Today, India, China, and Sri Lanka are the world’s largest producers of black tea. In the production of black tea, the leaves are first spread out on racks and blown with air to remove about a third of their moisture and make them pliable. Then they are rolled around to break their cell walls and release the sugars necessary for fermentation. To promote fermentation they are kept in a highly humid environment, which turns the leaves dark and develops black tea's strong flavor. Finally, the leaves are dried and shipped off to all corners of the globe. The health benefits of black tea focus on the same areas as the green, oolong, and white variety. Since they all come from the same plant, it’s only natural they would have similar benefits.
Black tea is abundant in antioxidants, such as flavonoids, demonstrated to prevent the oxidation of LDL cholesterol, preventing damage in both the bloodstream and at artery walls, and lowering the risk of heart disease. Additionally, it has been shown that black tea flavonoids are able to both improve coronary vasodilation and reduce clots. Polypehnols found in black tea are also very strong antioxidants, and the manganese in black tea may reduce the risk of coronary heart disease by helping cardiac muscle function.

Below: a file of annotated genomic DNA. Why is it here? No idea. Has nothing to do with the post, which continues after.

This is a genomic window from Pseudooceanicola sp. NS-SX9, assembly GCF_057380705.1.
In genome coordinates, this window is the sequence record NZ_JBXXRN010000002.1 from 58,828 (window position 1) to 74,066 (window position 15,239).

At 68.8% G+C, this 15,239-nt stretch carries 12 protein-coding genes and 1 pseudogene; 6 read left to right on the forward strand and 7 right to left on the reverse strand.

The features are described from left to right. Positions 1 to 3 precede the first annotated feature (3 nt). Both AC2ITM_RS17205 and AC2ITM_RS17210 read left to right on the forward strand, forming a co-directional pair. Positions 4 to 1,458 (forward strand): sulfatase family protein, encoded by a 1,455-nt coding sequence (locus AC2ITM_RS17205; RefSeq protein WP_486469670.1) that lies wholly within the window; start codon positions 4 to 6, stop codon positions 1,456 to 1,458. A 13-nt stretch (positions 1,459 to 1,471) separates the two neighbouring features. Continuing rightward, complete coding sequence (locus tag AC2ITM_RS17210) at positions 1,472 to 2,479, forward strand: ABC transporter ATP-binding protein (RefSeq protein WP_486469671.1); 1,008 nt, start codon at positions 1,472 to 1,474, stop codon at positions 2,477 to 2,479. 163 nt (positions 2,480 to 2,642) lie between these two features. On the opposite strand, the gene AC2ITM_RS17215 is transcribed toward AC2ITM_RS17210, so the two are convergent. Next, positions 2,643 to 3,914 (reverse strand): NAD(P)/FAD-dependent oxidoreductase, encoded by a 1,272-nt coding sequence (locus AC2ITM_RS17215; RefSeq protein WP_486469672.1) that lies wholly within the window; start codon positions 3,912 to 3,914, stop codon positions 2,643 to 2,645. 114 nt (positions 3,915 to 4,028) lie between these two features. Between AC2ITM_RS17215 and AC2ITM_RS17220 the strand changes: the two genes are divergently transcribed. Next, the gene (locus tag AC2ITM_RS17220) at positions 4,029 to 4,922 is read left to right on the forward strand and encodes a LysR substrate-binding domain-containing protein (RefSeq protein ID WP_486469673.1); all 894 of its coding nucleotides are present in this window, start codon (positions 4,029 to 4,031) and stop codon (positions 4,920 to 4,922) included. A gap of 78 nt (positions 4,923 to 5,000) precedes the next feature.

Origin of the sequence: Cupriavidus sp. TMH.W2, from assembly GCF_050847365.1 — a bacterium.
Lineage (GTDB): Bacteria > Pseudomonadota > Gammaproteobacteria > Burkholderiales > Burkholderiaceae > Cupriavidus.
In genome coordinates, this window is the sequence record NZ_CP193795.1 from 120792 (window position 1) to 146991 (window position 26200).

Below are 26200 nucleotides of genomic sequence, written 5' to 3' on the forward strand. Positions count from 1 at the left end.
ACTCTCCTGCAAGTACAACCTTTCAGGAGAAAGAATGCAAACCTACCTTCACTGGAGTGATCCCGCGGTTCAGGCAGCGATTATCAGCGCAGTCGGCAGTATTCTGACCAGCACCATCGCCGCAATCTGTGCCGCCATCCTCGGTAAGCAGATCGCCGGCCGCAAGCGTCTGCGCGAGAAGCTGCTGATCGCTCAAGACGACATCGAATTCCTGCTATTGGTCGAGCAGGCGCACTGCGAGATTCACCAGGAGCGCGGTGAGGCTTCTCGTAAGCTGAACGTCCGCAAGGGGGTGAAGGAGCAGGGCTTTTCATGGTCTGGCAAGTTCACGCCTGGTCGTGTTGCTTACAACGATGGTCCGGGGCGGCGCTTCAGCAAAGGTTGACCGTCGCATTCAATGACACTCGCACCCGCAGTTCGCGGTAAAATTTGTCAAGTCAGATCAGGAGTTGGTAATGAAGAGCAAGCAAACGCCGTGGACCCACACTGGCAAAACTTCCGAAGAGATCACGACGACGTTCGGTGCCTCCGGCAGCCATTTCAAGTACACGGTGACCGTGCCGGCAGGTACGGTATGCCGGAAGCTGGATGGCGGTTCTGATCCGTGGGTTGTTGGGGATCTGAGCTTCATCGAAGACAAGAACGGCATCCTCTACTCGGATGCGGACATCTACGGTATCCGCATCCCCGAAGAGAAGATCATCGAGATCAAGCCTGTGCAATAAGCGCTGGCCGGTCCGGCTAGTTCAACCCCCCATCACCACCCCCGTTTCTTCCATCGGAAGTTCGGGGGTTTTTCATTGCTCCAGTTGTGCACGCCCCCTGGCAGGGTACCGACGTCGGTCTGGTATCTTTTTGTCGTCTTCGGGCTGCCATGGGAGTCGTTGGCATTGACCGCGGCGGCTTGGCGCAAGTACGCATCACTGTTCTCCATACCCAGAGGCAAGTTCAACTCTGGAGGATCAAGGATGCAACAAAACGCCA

Polyphenols in tea seem to help in preventing formation of potential carcinogens in the body, particularly in certain types of cancer, such as ovarian, lung, prostate, colorectal, and bladder. Other studies reveal that black tea may help prevent stomach, prostate, and breast cancer. A compound in black tea called TF-2 causes such cancer cells to go into apoptosis (programmed cell death) while normal cells remain unaffected. One study on oral cancer showed that consuming black tea can significantly reduce the risk of oral cancer, particularly in those who smoke cigarettes and use other tobacco products.